Scottish Schools are Falling Down – Do We Blame PFI Procurement?

The closure of schools in Scotland last week might have got much bigger headlines in the national press if it had been Essex or East Cheam rather than Edinburgh. After various serious issues, 17 schools were closed because of safety fears. All were built under the PFI (Private Finance Initiative) programme, some by a combination of Miller Construction and Amey, some just by Miller, since acquired by Galliford Try.

As the BBC reported: “The problems were first uncovered in January when a wall at Oxgangs Primary collapsed during high winds. Further closures were prompted on Friday after workers repairing serious structural issues at the primary found "further serious defects" with the building.

The city council said urgent work would need to be carried out on at least four of the schools: two high schools Gracemount and Craigmount, and two primaries - Oxgangs and St Peter's. The initial problem was discovered with wall ties, which hold the outer and inner walls together, at Oxgangs Primary School”.

Andrew Kerr, Chief Executive of the City of Edinburgh, said on BBC Radio that it appeared the schools had not been built to the required standard. “At this stage I’m not sure that anything went wrong with the public-private contract and until we are able to look at the investigations we can’t be exactly sure what the problem is in all 19 schools. However, it appears to be a constructor problem. In other words, the construction of the buildings has not been undertaken to the required standards.”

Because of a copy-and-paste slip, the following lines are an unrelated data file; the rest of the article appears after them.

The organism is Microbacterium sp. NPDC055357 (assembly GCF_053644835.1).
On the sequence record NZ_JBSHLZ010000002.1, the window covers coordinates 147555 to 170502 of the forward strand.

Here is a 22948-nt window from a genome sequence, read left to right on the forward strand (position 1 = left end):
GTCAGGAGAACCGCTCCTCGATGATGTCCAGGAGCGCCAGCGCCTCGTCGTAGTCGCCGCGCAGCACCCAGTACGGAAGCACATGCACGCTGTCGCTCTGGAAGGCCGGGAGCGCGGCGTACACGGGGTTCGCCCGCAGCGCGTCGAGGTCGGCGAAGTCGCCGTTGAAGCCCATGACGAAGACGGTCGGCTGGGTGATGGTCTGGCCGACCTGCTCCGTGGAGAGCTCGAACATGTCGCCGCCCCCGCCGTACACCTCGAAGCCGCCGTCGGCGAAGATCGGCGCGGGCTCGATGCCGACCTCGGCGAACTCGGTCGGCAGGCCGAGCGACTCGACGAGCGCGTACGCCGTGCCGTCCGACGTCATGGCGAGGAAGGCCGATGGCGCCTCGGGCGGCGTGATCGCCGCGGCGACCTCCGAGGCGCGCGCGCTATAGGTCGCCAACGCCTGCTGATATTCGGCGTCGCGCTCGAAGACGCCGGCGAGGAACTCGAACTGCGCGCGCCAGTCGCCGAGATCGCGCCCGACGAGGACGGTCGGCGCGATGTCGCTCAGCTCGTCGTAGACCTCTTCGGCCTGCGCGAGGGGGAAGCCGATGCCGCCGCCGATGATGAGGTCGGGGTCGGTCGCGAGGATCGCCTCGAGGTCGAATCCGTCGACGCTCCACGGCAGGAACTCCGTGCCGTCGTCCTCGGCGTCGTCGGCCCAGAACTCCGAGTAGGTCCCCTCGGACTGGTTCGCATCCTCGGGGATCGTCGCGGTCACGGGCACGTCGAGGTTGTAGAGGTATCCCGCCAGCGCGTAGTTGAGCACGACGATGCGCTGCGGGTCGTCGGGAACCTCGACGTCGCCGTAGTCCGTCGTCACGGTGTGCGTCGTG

Now PFI has been criticised for a number of reasons – we’ve seen accusations that it has locked buyers (hospitals, schools) into long-term inflexible contracts, that it leads to ridiculously high fees for trivial work provided under monopoly contracts and that the original providers re-financed their debt and made huge windfall profits at the taxpayer’s expense. Unfortunately, there is some truth in all of these claims and there was an element of conspiracy in certain aspects of the PFI programme that have still never been fully exposed (in my personal opinion).

But this is the first time we've seen PFI held responsible for what appears to be some combination of poor design and shoddy building work in a construction environment. But is this really anything to do with PFI as opposed to more conventional procurement approached?

Our first thought was simply that PFI was being conveniently blamed for something that probably has nothing really to do with that particularly financing and procurement method. If it is a problem with construction techniques, then surely that is independent of the way the project is financed (which really is the main characteristic of PFI)?

But on reflection, perhaps there is something here, not so much about PFI itself, but around output-based specifications, which did tend to be the way in which PFI  contracts were approached.  Was that what might have led to these technical issues years later? We’ll look at what we mean by that in part 2 to follow shortly.

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